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The Dose

Welcome to The Dose, which tackles the business and economics inside the turbulent world of health care and life sciences in Indiana. Your host is John Russell. To contact me call 317-472-5383.

To ease physician shortage, state approves funds for more residency slots

July 10, 2017

In a move that could help ease the physician shortage in Indiana, the state has approved about $2.5 million in funding that could eventually lead to dozens of new residency positions.

The Indiana Graduate Medical Education Board recently awarded 10 grants to medical schools, health systems and other groups to either develop residency program or begin feasibility studies.

Officials have said there are not nearly enough medical residents in Indiana, especially in primary care and related specialties such as family medicine, internal medicine, pediatrics, and obstetrics and gynecology.

Residents are young doctors, fresh out of medical school who work under supervised training that lasts from three to seven years. There are about 1,4000 residency slots in the state. All physicians are required to go through such a program, which usually takes place at a teaching hospital, before they can practice on their own.

The issue is critical because of a looming shortage of primary care. Indiana’s population is aging, and that often brings chronic conditions that need more medical attention. Meanwhile, about one-third of Indiana’s doctors are 60 or older and preparing to retire.

Indiana will need 817 more primary care physicians by 2030, an increase of about 21 percent, according to a study performed by consulting firm Tripp Umbach of Pittsburgh. Newton and Warren counties have the worst access to primary care, while Hamilton and Boone have the best.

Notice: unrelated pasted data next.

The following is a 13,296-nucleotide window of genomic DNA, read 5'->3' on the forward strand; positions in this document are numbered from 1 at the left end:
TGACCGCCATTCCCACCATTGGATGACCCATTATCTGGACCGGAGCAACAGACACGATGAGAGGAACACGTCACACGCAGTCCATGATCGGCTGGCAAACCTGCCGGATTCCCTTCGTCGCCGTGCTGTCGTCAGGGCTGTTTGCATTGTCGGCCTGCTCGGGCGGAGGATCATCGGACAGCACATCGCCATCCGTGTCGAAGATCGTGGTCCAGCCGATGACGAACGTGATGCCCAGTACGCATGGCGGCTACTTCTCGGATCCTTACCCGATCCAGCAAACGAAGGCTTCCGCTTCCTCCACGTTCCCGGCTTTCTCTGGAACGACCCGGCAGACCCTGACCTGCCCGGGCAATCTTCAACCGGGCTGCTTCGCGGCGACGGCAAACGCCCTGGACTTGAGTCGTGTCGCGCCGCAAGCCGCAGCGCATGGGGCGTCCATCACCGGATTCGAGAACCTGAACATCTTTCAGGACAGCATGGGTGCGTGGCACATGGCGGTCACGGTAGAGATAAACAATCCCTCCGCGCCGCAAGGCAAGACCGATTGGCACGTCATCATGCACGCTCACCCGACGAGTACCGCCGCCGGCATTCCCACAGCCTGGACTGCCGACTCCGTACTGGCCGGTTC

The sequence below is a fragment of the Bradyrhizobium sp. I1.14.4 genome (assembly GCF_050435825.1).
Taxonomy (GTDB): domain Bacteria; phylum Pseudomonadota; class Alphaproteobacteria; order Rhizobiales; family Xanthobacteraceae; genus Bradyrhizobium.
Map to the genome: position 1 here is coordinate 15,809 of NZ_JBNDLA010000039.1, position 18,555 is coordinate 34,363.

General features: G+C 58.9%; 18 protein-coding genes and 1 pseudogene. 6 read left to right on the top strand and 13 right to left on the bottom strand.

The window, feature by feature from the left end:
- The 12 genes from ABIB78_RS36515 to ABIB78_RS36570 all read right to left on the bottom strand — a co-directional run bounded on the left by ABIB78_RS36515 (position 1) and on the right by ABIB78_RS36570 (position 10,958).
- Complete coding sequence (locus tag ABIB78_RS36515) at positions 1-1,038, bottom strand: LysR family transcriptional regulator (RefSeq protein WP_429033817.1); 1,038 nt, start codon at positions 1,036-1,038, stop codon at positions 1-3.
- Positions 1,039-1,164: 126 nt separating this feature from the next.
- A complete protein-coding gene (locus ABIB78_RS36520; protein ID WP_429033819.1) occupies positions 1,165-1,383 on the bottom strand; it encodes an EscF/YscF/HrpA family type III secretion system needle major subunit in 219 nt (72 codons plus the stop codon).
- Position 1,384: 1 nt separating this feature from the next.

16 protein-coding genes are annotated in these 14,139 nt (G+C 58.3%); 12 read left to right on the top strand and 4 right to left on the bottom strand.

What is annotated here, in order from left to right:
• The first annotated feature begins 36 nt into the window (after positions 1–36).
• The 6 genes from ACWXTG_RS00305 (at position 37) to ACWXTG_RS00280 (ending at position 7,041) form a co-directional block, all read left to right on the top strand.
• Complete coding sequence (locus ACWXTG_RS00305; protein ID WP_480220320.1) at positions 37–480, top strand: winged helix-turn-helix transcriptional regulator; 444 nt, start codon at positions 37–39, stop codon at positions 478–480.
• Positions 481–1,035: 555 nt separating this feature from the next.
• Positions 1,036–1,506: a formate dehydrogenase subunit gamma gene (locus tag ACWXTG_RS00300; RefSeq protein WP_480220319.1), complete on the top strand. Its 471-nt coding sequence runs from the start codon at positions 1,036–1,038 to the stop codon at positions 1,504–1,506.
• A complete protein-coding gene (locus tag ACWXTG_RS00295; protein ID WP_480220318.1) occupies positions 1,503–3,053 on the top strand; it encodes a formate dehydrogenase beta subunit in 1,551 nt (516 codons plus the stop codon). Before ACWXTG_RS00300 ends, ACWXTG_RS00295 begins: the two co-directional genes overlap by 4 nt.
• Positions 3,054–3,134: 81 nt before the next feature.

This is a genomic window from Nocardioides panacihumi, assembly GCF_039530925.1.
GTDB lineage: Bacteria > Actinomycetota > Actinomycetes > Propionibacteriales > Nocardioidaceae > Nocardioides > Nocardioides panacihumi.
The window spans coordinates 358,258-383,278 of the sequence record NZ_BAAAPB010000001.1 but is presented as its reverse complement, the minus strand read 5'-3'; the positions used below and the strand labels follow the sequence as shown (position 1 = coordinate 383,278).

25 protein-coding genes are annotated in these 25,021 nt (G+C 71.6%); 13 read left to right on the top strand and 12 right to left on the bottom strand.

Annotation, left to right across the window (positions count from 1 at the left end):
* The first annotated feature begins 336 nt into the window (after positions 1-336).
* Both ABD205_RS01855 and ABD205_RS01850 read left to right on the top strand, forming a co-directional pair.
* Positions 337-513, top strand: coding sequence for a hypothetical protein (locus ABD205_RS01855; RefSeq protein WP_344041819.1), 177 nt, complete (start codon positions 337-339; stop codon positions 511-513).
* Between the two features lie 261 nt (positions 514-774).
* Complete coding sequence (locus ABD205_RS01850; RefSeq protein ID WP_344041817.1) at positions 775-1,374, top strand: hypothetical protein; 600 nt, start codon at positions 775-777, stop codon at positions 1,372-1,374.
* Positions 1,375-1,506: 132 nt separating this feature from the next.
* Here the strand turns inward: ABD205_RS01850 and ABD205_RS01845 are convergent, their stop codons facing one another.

Here’s a breakdown of the awards:

Program Development grants, awarded to institutions that are developing new residency programs. Four awards of $500,000 each, for a total of $2 million:

•    Indiana University School of Medicine’s Lafayette campus (15 spots for family medicine residents, beginning in 2018).
•    Southwestern Indiana Graduate Medical Education Consortium, Evansville (60 new positions over four years, beginning in 2019).

Program Feasibility grants, awarded to institutions that are exploring new residency programs. Six awards for a total of $444,906:

•    Indiana University School of Medicine’s Fort Wayne campus
•    Indiana University School of Medicine’s Bloomington campus
•    Northwest Indiana Graduate Medical Education Consortium, Gary
•    Meridian Health Services, Muncie
•    Schneck Medical Center, Seymour
•    Suburban Health Organization, Indianapolis.

In addition, the board earlier this year awarded seven grants to Indiana University School of Medicine for a total of $1.12 million. IU has said it has already filled those slots, which include positions in obstetrics and gynecology, psychiatry, emergency medicine and family medicine.

“This helps a great deal,” said Dr. Michelle Howenstine, senior associate dean for graduate medical education at the Indiana University School of Medicine. “We really need these positions to offset the projected physician shortage.”

 

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